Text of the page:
If they try to default they are told... really it happened... "have you any idea what would happen to a country that couldn't get insulin for it's diabetics?" So, they were threatened with death for some of the population if they couldn't pay their debt. Nice.
SoulSister is the fact that I can't afford to heat my home funny to you? That when it snowed my children had to go to bed fully clothed with piles of blankets in order to stay warm? You have a strange sense of humour.
There was, TSC but I haven't heard anything about it in a long time. It was a great idea.
No Waffly I was under the impression that the government have
allegedly made those cuts because they news money to reduce the deficit. Therefore I wondered why they still felt it appropriate to give away money in aid - it would be like me complaining that I can't heat my home but I give £50 a month to charity (I don't, obviously). However some lovely posters in this thread have explained it and I'm grateful to them. I don't like your use of the phrase 'frightful foreign people' though, it makes you sound most unpleasant.
We have a moral responsibility as many of the problems were caused by colonisation. Plus even people living in the most deprived areas of the UK are still a million times better off than people living in poverty in Africa and India where there are areas with no running water, no sewerage system, no electricity, no right to schooling or health.Also, a lot of the continuing problems overseas are prompted by Western involvement.
The DRC is a beautiful country and rich in resources. Coltan from the DRC is found in many mobile phones but it's not the local population who benefit from that wealth, it's international companies. So there is still a cycle of exploiting with one hand and giving with the other.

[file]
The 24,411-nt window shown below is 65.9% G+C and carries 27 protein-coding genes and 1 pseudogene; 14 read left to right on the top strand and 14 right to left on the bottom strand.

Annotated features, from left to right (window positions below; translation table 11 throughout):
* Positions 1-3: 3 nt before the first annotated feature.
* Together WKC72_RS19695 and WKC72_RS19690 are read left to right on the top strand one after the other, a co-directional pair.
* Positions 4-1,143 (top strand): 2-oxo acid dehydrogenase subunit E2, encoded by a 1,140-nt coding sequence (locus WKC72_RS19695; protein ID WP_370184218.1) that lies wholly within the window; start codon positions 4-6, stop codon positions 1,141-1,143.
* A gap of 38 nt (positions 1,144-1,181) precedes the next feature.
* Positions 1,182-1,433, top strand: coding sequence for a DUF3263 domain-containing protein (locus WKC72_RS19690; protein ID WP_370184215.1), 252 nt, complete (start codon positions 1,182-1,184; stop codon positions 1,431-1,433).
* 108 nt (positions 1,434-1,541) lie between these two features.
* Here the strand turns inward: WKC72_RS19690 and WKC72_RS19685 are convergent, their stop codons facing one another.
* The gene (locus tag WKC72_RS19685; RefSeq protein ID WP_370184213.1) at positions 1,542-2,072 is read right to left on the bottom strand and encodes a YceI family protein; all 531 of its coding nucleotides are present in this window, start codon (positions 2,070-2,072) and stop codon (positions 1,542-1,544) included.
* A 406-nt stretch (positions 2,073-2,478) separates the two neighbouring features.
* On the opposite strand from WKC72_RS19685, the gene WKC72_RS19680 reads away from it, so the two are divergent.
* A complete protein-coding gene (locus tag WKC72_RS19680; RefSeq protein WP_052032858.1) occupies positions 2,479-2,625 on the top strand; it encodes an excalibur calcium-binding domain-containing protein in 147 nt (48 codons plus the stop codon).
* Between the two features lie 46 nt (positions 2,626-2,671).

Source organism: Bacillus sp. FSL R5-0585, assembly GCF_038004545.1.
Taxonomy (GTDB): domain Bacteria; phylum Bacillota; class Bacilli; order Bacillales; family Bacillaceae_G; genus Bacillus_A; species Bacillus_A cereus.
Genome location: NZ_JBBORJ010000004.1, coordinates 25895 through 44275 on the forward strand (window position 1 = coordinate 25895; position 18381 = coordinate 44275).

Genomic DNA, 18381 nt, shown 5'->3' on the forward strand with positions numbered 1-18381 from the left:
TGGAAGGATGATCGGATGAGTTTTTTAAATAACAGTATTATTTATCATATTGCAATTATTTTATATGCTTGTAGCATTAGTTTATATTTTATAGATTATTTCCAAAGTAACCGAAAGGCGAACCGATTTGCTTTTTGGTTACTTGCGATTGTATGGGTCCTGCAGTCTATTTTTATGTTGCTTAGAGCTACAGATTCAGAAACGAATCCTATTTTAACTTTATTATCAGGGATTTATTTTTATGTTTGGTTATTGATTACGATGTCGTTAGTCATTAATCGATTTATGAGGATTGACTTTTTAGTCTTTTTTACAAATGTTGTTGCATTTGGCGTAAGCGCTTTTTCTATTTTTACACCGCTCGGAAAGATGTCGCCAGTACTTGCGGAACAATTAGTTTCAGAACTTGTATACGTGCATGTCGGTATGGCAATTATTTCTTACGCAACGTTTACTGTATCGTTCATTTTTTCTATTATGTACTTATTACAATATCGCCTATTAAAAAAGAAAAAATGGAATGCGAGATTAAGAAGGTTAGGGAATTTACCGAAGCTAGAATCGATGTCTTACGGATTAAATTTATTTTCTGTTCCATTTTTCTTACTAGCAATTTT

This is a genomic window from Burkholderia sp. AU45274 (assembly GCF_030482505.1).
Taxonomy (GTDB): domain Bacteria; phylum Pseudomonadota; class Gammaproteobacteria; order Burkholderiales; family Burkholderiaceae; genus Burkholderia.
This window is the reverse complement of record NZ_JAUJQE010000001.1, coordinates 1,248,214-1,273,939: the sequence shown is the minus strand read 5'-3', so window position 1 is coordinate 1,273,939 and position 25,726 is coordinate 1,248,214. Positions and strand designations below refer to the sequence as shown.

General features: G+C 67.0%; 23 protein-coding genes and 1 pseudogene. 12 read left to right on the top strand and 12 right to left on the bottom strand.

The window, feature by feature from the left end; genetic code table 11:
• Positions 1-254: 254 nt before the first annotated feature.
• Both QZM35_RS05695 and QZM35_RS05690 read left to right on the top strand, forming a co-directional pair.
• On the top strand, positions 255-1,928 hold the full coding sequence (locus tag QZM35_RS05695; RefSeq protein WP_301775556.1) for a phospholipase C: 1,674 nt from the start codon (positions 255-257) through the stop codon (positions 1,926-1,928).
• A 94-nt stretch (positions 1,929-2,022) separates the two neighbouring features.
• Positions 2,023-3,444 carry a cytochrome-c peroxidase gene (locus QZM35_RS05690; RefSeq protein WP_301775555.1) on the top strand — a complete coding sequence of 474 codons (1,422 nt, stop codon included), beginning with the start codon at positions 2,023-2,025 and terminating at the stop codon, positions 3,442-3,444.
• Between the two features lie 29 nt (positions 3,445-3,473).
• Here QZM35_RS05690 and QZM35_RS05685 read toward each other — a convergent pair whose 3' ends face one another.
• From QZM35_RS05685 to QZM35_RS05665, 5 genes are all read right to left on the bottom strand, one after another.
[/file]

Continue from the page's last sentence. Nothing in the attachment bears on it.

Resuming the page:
The UK has never met its 0.7% commitment on aid spending. It's a tiny fraction but each successive government has come up with reasons not to keep their word.
Aid shouldn't be linked with big business and pushing a politicial doctrine as that politicising of aid has put many aid workers' lives at risk.
The best aid is about putting processes in place to allow countries to build their own infrastructure and work their way out of poverty. And, on the ground, lots of NGOs are achieveing that. I've visited projects across Africa where families are working their way out of poverty because of donations from the UK. The original donations are used to establish small businesses (eg growing veg) and then local people buy and sell the veg, pay back the initial funding and become self-sufficient.
The problem lies when big businesses subvert aid agendas for their own ends. There's a brilliant book called The Economic Hitman which explains exactly how the USA used (and continues to use) aid to create a culture of endebtedness. In its view if the countries were working their way out of poverty then their agenda wouldn't be working. They use aid to create economic bonds, exert undue influence and push their own political agenda.
An African continent that was controlling its own resources, building its own infrastructure and setting its own political agenda would be brilliant imo but I think certain Western leaders would see it as a threat.
Sorry I went on for so long climbs off soapbox
Oh and this is nothing to do with Comic Relief btw, I was wondering this after the 'there are no poor children in the UK' thread earlier.
If you pump money to needy countries the theory goes is that they will stay there.
Sorry, we are in need of Womens Shelters, adequate care for the elderly and the disabled. We have need for more facilities for the homeless, the destitute. There are elderly people freezing to death. They are withdrawing funding from projects to keep children out of crime, raising council tax, denying disabled people benefits.
Thank you SeniorWrangler, you've put itmuxh better than I seem to be.